As I prepare to join a throng of other friends and admirers of Liz Carpenter at the LBJ Library in Austin tomorrow ( March 26)  for a final memorial salute to this journalisic and political icon, one of many personal memories especially comes alive.

On the morning of November 22, 1963, just hours before President John F. Kennedy was assassinated in  Dallas, Liz and I stood together against a back wall of the then-Hotel Texas ballroom in downtown Fort Worth to witness his appearance at a non-political Chamber of Commerce breakfast.  She was there to represent Vice President Lyndon B. Johnson to the  media. I had the same role on behalf of Texas Governor John B. Connally,  host for Kennedy’s Texas tour.  The President  and other guests already were  in the room, but First Lady Jacqueline Kennedy, the other star attraction, was nowhere to be seen.

“Do you think she will show ?” Liz asked me.  “Are you kidding?”, I replied, confident in the JFK team’s sense of drama.  ” She will make her own grand entrance.”   Sure enough, moments later, Jackie radiantly appeared through the door in  the pink dress and pillbax hat that were to become tragically engraved  in public memory  later in the day. Upon her arrival, the President offered the quip “It takes Jackie a bit longer than Lyndon and me to get ready, but then  she looks a lot better….”   The crowd roared.

Little did either of us dream during that lighthearted  interlude that it was only a matter of hours until  Liz would be called upon to write the heartbreaking statement that Johnson would make to the nation as he assumed the presidency following the tragedy.

Liz was a force of nature to all who met and knew her, an indomitable voice of authority and passion in the intertwined  worlds of journalism and politics.  It was impossible to ignore her, and simply easier to accede to her will. Her devotion and drive have for decades been a primary force in keeping the Johnson flame burning in the public mind– for the  President , for Lady Bird Johnson and for other members of the family.  She leaves a proud mark on Texas and U.S. political history.

–Julian Read

All of us who knew him or have been touched by the good cheer and good deeds of Lowell Lebermann are saddened by his unexpected passing yesterday.  Today’s Austin American-Statesman chronicled highlights of his lifetime achievements and public service. It also noted briefly an early, unsuccessful political campaign for State Representative in 1964.

That brought back a smile from personal memories of how Howard Rose and Larry Temple of Governor John B. Connally’s office and a young Speaker of the House Ben Barnes got me involved in that campaign.  They were all impressed with Lowell as a bright young student at UT with political ambitions, so our firm did the advertising and publicity for his race, with quiet support from Austin politicos. But alas, the voters of Norrtheast Texas  failed to grasp the level of talent offered.

Nonplussed  by the loss, Lowell went on to become a successful businessman and became widely admired for his distinguished record of public service as a member of the Austin City Council and the University of Texas Board of Regents, as well as his generosity toward community endeavors. And anytime our conversations would get around to that rare early-day setback, I will always remember fondly his infectous laugh while declaring “that was the best thing that ever happened to me.”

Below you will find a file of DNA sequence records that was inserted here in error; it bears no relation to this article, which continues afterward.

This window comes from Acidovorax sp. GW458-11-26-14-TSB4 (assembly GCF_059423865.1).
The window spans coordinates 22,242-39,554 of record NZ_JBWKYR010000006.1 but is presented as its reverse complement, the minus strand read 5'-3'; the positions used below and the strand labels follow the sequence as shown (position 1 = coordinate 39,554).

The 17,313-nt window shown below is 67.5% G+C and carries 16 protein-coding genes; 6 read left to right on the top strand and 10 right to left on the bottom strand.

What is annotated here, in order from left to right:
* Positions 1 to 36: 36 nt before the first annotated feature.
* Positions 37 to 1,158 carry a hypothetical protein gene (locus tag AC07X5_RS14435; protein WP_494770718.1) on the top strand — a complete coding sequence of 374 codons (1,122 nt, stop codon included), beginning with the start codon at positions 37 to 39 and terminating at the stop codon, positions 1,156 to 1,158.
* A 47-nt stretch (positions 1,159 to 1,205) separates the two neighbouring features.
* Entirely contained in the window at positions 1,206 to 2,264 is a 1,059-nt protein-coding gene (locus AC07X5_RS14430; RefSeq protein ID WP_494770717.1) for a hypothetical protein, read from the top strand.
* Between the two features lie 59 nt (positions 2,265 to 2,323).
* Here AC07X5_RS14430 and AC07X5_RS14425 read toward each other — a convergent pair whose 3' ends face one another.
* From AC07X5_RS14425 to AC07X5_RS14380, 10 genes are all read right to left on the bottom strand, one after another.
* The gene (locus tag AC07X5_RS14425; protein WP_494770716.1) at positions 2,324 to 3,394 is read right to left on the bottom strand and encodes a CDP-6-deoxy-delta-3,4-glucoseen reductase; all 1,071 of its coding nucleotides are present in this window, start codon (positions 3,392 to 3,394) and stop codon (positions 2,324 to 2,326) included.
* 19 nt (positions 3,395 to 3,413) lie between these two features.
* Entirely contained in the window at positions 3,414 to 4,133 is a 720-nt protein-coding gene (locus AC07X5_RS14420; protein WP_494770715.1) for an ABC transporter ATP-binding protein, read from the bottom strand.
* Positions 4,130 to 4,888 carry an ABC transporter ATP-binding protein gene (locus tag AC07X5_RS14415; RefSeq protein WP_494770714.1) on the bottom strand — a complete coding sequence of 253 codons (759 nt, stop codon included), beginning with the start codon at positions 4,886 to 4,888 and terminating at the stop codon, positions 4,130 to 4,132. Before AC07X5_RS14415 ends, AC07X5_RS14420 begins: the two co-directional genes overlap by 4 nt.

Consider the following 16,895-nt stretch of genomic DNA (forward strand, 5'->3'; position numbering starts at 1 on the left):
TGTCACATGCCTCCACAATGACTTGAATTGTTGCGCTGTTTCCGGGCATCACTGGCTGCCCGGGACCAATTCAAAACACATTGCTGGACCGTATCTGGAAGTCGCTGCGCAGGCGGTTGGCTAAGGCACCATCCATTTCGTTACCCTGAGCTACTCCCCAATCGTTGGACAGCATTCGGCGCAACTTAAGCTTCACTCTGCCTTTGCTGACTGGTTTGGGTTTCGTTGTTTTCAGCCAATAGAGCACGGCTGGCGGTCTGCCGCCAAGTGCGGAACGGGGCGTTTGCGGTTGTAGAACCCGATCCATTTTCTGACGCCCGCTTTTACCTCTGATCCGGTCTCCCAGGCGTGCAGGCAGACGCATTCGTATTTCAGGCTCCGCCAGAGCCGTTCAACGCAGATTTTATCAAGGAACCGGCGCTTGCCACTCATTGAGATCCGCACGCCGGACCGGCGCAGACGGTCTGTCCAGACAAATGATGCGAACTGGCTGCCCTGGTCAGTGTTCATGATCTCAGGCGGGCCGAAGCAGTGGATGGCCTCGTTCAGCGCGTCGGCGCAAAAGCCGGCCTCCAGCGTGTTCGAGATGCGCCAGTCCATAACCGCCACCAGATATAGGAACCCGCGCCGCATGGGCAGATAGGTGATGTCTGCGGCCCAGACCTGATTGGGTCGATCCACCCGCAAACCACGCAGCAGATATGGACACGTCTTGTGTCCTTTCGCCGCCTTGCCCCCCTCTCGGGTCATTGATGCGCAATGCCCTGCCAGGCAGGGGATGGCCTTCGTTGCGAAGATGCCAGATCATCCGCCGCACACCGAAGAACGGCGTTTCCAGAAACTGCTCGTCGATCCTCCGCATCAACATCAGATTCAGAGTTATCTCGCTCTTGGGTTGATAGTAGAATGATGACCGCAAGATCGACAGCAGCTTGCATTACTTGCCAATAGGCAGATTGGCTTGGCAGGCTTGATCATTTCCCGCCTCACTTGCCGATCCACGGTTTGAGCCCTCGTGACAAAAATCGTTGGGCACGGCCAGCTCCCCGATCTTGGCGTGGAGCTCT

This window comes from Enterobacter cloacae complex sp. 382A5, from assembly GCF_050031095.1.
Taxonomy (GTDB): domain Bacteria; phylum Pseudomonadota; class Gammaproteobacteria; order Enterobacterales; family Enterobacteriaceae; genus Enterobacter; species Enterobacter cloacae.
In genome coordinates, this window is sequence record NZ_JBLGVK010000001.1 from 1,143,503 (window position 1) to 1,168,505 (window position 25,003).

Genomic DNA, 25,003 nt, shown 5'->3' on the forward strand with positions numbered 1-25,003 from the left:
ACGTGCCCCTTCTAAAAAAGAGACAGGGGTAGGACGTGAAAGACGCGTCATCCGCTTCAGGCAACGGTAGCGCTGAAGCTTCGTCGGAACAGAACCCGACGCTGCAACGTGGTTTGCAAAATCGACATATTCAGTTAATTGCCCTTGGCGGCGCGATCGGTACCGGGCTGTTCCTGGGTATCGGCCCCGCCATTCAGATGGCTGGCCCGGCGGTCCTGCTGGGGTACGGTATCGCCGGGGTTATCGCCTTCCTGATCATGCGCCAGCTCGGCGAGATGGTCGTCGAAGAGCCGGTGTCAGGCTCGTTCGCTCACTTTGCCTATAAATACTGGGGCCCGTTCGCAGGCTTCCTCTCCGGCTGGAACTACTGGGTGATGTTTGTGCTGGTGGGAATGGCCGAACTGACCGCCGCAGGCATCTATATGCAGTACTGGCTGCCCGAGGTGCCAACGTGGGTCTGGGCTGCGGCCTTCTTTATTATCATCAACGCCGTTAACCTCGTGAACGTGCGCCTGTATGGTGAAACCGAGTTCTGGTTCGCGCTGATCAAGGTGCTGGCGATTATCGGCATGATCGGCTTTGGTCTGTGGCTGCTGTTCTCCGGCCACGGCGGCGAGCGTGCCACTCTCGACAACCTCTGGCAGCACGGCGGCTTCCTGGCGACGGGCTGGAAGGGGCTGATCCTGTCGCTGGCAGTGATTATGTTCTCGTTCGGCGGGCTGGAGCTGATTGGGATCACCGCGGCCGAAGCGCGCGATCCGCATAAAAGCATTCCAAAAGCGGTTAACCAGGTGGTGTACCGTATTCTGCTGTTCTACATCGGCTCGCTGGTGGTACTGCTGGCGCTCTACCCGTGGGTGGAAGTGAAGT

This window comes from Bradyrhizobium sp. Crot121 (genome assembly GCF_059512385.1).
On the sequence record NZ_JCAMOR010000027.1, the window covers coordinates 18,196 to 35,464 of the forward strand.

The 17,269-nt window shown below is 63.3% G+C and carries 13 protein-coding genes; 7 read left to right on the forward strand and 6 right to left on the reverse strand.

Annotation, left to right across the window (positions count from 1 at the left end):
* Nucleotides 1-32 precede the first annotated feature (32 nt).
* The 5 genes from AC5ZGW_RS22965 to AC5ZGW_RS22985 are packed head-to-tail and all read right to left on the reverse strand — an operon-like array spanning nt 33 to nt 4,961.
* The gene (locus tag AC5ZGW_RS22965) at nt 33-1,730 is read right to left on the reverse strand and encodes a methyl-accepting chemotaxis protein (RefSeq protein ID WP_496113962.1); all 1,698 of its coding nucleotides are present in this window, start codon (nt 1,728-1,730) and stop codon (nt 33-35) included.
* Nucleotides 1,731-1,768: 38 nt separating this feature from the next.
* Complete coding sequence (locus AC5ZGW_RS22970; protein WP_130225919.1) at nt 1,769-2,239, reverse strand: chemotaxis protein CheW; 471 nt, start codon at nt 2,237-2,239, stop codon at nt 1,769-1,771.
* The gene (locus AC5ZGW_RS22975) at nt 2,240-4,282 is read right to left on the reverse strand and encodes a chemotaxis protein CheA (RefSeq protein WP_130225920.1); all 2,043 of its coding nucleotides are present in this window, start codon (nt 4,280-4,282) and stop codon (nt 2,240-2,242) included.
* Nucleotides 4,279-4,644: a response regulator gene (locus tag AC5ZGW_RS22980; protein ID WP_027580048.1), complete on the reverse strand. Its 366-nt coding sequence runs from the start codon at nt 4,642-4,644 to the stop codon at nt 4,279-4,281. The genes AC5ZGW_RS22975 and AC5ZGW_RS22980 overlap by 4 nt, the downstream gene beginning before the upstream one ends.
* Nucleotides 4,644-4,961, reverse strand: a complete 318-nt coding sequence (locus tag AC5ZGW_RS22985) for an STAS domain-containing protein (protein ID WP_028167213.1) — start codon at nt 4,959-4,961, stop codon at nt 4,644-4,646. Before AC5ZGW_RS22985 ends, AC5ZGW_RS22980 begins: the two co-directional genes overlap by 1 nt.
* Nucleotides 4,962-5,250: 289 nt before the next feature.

Footnote: My late wife Anice Barber Read, who founded and directed the Texas Main Street Program for the Texas Historical Commission, was responsible for preservation and restoration of the historic Christiansen-Lebermann Photography Studio west of the Capitol in Austin. And Lowell and his late mother Sue Lebermann were honored guests on occasion of its debut as the Texas Main Street Center, now named after Anice Read.

–Julian Read

The Wall Street Journal gave front page prominence a few days ago to a major article about the mushrooming volume and cost of taxpayer-paid junkets by members of Congress and their fellow travelers.  It reports that spending on overseas travel has nearly tripled since 2001, and that the 2008 tab of $13 million represents  a 50 percent jump since  Democrats took control of Congress two years ago. This follows a flap back then when some critics claimed that Speaker of the House Nancy Pelosi had asked for a 200-seat government aircraft to ferry her entourage between California and Washington, while she responded that she only wanted one that could fly that distance non-stop–regardless its size.

All of which brings to mind a comparative, if trivial, smiler of a story told here in Texas years forty years ago. Back in those days, when President Lyndon B. Johnson was in office, along with Austin Congressman Jake Pickle, old Braniff  Airways ran a daily “Jake Pickle Special” non-stop flight  between Washington, D.C. and Austin, and on to San Antonio.

 A  frequent flyer on that plane was longtime Bexar County Congressman Henry B. Gonzalez, the popular voice of hundreds of thousands of Mexican Americans. Rep. Gonzalez always sat in Seat 1A in the first class section. The story goes that a reporter, taking note of that non-egalitarian practice, one day asked the Congressman how he, as  champion of the little man, could justify the cost of sitting in first class. And without hesitation and with a straight face, Gonzalez is said to have replied: “I want to make sure there are plenty of seats back there for my people.”  The Congressman went to his grave as a hallowed figure with the Convention Center on the Hemisfair grounds named in his honor. And today,  son Representative Charles Gonzalez proudly carries on his legacy of public service as a member of Congress. But we haven’t ask whether  he flies first class.

–Julian Read